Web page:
As I took the first sip of bitter coffee on that September day, a realization hit me that I had officially stepped into the post college life. Surrounded by many strange faces in a brand new environment, I couldn’t help but feel excited and anxious. There were so many new experiences that would soon become daily norms, the clicking of dress shoes and heels as people walked around the office, having a BlackBerry on a holster for easy communication, hell, even the disgusting taste of black coffee.
I sat in on a team meeting that morning, and as I watched the trainings my teammates ran through with full confidence, a sliver of fear crept up inside me. Thoughts raced through my head, and questions with no answers popped out of nowhere. “I don’t understand anything they are talking about. Is it really hot in here or is that just the coffee kicking in? Are they going to put me on the spot? I can’t embarrass myself on the first day. How can they possible know the response to all of that?” After two or three thoughts I realized I had coffee for my caffeine tolerance. I had never drank coffee in college, not even to study at 4am. Of course, the team never called on me for anything that day. What was I thinking, I hadn’t had a single day of training yet.
This apprehension wasn’t a novel feeling to me. This is the same feeling I had when I first started to dance, the same feeling I had when I stepped into high school, college, and America. In fact any time when I’ve taken on something new in life, this fear would present itself, and for that I am extremely thankful. I have always been a firm believer that there’s a force that allows me to be motivated and driven to outwork other people. This fear was that force. This fear of failure is what drives me to work harder for success. Simple, I know, but I’ve always hated losing, especially knowing that I could have done better. That fact alone makes me push myself harder to avoid that regret. When I first joined NSU modern, I was the slowest learner on the team. I remember one night we were casting for a certain routine and I screwed up half the routine and could not catch up in any part of the other half. That was a huge embarrassment to me. Moreover, according to the coordinator’s basic rules of hip hop, Size, Shape and Style were the three S’s to being a more complete dancer. Apparently I had none of those. To make up for my shortcomings, I forced myself to practice after practice had officially ended. I pushed myself to watch videos of good dancers to imitate them. I got in front of full body mirrors to make sure I get a better awareness for how I look when I move my body. After a few months, I eventually got a lot better at learning and retaining routines, and it’s really all thanks to that fear of failure. Not only does it push me to work hard, but it also allows me to develop good habits whenever I come upon a new transition.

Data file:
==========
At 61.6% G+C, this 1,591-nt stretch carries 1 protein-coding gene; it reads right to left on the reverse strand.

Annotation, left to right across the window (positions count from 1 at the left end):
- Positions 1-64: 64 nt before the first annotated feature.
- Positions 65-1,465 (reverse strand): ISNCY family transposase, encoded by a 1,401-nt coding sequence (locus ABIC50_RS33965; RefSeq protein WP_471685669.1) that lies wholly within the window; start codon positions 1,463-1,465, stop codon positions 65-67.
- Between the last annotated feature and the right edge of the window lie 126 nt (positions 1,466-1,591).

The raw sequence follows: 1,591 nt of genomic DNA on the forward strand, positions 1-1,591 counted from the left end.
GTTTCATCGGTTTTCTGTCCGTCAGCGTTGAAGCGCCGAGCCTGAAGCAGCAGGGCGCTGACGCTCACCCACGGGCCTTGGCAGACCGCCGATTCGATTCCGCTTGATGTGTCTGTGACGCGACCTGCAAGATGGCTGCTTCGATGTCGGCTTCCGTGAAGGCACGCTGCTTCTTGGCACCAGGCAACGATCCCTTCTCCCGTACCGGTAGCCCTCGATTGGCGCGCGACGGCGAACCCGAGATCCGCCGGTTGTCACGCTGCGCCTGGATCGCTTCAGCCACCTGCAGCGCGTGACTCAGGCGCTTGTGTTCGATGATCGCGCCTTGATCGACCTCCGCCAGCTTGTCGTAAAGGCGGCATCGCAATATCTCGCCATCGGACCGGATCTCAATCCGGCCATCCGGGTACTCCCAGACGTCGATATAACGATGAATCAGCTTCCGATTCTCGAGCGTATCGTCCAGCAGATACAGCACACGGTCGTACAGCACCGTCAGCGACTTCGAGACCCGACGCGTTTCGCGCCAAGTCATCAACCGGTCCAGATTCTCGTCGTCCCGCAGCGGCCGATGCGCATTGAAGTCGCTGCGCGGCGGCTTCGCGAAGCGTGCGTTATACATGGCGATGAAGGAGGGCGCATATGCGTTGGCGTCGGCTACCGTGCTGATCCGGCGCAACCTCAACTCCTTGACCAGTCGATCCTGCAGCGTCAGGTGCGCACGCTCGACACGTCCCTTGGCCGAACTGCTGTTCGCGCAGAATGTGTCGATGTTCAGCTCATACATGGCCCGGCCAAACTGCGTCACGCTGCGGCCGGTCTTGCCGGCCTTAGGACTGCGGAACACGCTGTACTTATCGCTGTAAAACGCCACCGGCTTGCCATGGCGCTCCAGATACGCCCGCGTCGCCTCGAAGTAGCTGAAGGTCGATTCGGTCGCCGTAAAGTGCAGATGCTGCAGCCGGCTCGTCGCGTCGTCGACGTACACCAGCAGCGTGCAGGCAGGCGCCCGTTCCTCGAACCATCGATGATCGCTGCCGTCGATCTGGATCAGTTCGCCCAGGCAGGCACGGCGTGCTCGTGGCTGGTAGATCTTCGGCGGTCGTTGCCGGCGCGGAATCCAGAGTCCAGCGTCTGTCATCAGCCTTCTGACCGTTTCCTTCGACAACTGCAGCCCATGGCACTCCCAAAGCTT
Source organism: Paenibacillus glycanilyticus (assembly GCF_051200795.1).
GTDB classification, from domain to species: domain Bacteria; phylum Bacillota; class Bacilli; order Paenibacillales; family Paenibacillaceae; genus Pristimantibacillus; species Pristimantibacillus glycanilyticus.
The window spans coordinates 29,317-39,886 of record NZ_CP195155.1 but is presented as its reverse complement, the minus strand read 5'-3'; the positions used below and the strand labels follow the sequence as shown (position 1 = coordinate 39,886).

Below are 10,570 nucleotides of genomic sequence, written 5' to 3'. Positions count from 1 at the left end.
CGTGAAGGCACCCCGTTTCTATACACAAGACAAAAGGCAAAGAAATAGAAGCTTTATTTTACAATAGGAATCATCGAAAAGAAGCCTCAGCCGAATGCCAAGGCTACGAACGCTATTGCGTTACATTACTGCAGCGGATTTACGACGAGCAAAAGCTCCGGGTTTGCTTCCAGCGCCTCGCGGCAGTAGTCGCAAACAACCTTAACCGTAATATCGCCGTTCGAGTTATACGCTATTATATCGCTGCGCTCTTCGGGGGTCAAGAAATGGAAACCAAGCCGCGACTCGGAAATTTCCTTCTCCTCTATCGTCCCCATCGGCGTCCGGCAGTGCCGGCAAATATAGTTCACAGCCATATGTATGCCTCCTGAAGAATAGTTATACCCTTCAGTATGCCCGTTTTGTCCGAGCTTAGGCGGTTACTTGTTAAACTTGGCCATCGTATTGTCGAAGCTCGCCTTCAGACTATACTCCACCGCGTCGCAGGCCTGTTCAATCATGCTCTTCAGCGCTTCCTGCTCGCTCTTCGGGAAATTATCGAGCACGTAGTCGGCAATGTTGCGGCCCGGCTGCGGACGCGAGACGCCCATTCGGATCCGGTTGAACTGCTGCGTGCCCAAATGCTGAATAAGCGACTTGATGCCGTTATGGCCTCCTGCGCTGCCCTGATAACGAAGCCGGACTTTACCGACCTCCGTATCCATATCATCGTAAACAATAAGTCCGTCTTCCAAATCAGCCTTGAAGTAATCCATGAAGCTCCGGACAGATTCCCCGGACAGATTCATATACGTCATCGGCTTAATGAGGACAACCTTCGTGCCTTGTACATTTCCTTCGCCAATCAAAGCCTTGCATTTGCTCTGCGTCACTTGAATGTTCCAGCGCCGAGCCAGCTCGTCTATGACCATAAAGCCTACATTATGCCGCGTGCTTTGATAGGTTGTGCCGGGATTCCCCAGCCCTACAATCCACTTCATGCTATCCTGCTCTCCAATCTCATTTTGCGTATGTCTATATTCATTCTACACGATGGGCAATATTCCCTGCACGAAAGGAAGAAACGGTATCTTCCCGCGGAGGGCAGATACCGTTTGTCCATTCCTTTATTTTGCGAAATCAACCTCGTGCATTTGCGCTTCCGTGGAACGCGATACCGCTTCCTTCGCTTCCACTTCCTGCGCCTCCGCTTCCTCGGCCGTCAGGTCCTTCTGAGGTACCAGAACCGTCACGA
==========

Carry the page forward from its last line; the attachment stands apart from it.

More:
This day at work wasn’t the first time I had to make a transition into a different stage of life, nor the last. After all the new experiences and sensations from that morning, I honestly had no clue what type of challenges I would chance upon in this position. But when that fear surfaced as I sat there that morning, I knew I was going to make the best of this experience and come out a better man.